Eric Clapton – Niagara Falls 1975 (Beano-057)
Niagara Falls 1975 (Beano-057)
Convention Center, Niagara Falls, NY – June 23rd, 1975
Disc 1 (73:00): Opening, Layla, Bell Bottom Blues, Key To The Highway, Motherless Children, Driftin’ Blues, I Shot The Sheriff, Can’t Find My Way Home, Band Introduction, Mainline Florida
Disc 2 (50:24): Teach Me To Be Your Woman, Tell The Truth, Badge, Eyesight To The Blind
Eric Clapton’s tour in 1975 for There’s One In Every Crowd is a stark contrast to the proceeding year. Instead of the stiff performances boarding on drunken chaos, he was in much greater command of his skills and hit a creative peak in performance. This tour contains some of his wildest jams on tape.
The US tour started on June 14th in Tampa (documented nicely on Prejudice (Grand Lodge GL-001/002)). After a week of concerts Clapton went to New York City to record “Carnival To Rio” with The Rolling Stones and appearing in their evening concert at Madison Square Garden on June 22nd jamming on “Sympathy For The Devil.”
The following day Clapton appeared nine hours away in western New York, playing at the Convention Center in Niagara Falls, outside of Buffalo. The audience recording is good to very good, capturing the atmosphere of the performance very well. An LP titled Jamming With Eric Clapton & Santana (CBRSO) was issued with “Layla,” “I Shot The Sheriff,” “Can’t Find My Way Home” and the “Eyesight To The Blind” jam. Niagara Falls 1975 is the first CD release of the show and the first to offer the entire performance.
There is a small cut after “Key To The Highway” omitting the opening notes of “Motherless Children.” During “Drifin’ Blues” there is another source used from 7:30 to 8:02, and a cut in “I Shot The Sheriff” from 5:48 to 6:49 is filled utilizing “another master of the day,” according to Beano. It’s not clear if it means another tape from this show or if a tape from another night is used. Regardless, it is a very nice mastering job.
The concert itself is excellent. An eyewitness posted a short review on Dime, stating that “I, too, was at this show. Some background: VERY hot day — around 100F back when few people had car air conditioning (or at least few 19 year olds). And it had been very hot for 10 days. Niagara Falls Convention Center in Niagara Falls, NY (now an Indian casino) was air conditioned! So everybody was happy just to be there, sitting cross-legged on the floor (pre-show). Santana came out and did what the opener should do and more.
“Then Eric and band took it up and laid on a helluva show. And was greatly appreciated — you can witness both on this excellent recording. Then Eric brought out Carlos and his conga drummer to join for the encore. Visualize this: Eric with his eyes closed making non-stop, screaming slowhand magic while Carlos watched him and built the song’s sonic structures for Eric to run through with his lines. And all the rest of the musicians had their eyes on Carlos, using his structure to guide them. It was something I recall vividly, as though it was yesterday… Killer show.”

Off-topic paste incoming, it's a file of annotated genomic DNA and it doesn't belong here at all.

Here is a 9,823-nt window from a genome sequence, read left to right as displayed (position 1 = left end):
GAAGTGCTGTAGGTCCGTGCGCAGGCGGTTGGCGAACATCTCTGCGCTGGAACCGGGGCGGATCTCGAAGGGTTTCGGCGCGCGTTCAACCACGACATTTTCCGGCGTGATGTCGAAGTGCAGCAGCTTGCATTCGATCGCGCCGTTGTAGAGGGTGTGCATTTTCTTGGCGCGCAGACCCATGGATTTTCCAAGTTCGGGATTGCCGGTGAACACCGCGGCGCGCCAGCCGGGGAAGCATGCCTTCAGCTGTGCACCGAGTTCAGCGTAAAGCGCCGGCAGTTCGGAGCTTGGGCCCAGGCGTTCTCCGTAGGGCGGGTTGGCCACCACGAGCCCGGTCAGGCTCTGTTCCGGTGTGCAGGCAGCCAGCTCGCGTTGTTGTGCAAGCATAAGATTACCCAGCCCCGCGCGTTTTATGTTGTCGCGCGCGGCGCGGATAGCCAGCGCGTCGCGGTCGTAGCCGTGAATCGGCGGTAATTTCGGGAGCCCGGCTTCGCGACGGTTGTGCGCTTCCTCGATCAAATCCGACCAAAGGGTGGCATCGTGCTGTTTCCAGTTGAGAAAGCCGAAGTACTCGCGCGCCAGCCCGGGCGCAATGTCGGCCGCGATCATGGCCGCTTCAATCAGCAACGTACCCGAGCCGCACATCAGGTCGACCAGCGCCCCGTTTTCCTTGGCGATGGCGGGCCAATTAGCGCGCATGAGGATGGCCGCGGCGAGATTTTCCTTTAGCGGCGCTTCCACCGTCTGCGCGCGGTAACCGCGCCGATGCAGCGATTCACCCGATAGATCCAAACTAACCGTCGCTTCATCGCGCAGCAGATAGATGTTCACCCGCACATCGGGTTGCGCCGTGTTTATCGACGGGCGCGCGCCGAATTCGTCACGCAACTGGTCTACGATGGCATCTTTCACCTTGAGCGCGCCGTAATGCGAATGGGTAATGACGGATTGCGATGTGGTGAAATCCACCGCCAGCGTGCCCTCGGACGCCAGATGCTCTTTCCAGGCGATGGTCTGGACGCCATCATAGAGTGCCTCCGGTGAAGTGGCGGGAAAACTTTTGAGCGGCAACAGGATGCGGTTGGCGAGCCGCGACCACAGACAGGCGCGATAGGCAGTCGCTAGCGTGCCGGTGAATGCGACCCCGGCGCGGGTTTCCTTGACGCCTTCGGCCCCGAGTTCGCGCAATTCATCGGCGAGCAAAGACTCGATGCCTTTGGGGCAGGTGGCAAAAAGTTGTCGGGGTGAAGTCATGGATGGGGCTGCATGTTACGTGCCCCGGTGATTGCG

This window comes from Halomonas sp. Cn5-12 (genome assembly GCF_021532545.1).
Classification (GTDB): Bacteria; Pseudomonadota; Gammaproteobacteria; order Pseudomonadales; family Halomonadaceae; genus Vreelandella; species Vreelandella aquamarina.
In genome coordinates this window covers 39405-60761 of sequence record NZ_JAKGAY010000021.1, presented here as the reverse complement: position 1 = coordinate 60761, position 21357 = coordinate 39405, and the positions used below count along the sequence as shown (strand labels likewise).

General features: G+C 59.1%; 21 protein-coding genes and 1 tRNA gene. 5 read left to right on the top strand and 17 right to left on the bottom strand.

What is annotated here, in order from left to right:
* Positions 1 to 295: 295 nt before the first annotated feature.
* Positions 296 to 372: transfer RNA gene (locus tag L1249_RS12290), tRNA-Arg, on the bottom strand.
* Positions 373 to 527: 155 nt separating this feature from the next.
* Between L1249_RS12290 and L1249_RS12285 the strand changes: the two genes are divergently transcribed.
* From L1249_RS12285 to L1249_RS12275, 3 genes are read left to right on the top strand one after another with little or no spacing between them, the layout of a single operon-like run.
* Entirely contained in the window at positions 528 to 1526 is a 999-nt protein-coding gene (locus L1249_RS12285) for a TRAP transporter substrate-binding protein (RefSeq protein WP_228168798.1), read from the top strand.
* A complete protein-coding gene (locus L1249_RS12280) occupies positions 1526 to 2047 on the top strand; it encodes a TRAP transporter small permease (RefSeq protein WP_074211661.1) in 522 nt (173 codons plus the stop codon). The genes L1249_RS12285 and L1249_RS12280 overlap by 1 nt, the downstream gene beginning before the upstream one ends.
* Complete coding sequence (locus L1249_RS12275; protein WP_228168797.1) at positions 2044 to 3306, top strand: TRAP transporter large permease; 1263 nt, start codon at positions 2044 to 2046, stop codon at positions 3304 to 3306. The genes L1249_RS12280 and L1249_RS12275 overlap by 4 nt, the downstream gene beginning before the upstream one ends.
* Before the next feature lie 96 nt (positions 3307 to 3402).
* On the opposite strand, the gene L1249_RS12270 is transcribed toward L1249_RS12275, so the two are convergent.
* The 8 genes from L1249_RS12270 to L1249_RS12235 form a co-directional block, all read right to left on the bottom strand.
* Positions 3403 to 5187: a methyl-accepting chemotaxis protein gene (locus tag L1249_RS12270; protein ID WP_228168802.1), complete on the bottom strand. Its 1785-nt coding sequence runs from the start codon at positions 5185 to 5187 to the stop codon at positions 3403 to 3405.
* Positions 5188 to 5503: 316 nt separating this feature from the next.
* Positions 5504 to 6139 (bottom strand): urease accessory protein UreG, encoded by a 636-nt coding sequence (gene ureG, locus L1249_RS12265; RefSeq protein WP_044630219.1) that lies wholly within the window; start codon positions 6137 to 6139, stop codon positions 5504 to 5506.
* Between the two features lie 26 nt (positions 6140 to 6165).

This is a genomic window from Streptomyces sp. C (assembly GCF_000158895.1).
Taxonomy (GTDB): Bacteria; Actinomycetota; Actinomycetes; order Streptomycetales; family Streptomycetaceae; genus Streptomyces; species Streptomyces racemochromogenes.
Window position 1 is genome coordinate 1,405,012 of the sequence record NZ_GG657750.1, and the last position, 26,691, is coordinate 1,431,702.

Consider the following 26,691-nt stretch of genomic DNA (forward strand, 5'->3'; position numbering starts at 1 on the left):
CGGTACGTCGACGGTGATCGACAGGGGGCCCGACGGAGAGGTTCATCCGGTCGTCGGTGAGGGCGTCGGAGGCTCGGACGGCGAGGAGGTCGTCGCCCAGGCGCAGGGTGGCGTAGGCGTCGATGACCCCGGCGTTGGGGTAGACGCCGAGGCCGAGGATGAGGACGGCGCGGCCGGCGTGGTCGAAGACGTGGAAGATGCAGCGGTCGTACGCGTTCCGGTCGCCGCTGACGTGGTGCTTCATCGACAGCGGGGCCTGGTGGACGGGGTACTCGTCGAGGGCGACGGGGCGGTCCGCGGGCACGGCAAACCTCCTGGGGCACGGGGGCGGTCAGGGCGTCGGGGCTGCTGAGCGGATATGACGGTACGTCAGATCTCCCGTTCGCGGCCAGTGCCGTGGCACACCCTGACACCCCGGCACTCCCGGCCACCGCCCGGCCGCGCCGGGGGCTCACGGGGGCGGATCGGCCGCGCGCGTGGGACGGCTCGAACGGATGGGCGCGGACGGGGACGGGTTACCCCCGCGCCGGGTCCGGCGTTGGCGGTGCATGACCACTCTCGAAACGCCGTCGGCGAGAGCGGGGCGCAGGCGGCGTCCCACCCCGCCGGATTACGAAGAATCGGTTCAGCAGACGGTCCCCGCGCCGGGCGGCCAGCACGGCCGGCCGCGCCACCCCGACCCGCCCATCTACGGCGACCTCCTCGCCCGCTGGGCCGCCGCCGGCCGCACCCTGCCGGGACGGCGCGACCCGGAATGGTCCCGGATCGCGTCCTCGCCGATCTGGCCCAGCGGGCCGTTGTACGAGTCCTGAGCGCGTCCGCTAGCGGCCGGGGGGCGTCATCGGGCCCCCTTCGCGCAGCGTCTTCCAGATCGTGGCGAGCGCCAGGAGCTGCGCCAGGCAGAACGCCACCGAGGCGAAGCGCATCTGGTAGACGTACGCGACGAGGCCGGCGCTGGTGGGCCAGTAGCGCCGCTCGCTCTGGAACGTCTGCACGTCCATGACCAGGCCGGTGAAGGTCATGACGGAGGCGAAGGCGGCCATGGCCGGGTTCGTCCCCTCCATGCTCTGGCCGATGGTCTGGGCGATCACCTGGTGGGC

The tape begins with Clapton asking the audience if they enjoyed Santana’s set before playing the most common opening songs for this tour, the elongated “Layla” and “Bell Bottom Blues.”
“Key To The Highway” is played almost as an instrumental, sounding as if Clapton and the band just want to groove on the melody and not bother with the actual narrative of the tune. Afterwards they gently segue into “Driftin’ Blues,” a surprise addition to the set. “Don’t ask me how that came about” Clapton quips afterwards. “Drunk and ready for trouble” someone by the taper says.
“I Shot The Sheriff” starts off with strange funk sounding jamming on the descending riff of “Badge,” and Clapton continues in the same vein in the song’s improvisational middle before hitting upon some gentle hard rock riffs at the end. Afterwards Clapton introduces “a short brief moment of sanity as Yvonne sings you a song.” Elliman follows with Blind Faith’s “Can’t Find My Way Home.”
“We got more hats thrown on stage and more molotov cocktails than any other American tour I’ve ever been on? What’s with all the explosions?” Clapton asks afterwards. It’s strange because it sounded calm up until the band introduction when several firecrackers are let off.
“Did you see the Stones when they were here?” (The Rolling Stones played in Buffalo the week before, on June 15th at the Memorial Auditorium. Thirteen tracks from the soundboard are in circulation). “I’d like to introduce the band … Yvonne Elliman, sitting on the couch. George Terry is fiddling with his knobs. Monkey Oldaker is twitching as usual. Carl ‘D’, what can you say? Dickie Sims on good looks. Marcy on high vocals and frustration. I’m Roy Rogers!”
The second part of the show is spectacular, bordering on magical. During the long “Tell The Truth” they give “Mainline Florida” an instrumental reprise. Carlos Santana comes onstage for the encore and they play an eighteen minute jam beginning with the unreletning riff of “Eyesight To The Blind.” In one of the best versions on tape, they segue into “Soul Sacrifice”, “Indications” and even “Blues Power” before the end of the amazing performance.
Eric Clapton in 1975 was a unique musical experience and all shows from this tour, no matter how poor, are worth having. Niagara Falls 1975 is very listenable and enjoyable and is one of the better shows from the tour to be pressed onto silver boot.If you liked this review, buy me a cup of joe. (Suggested: $3 a shot or $7.5 for a double)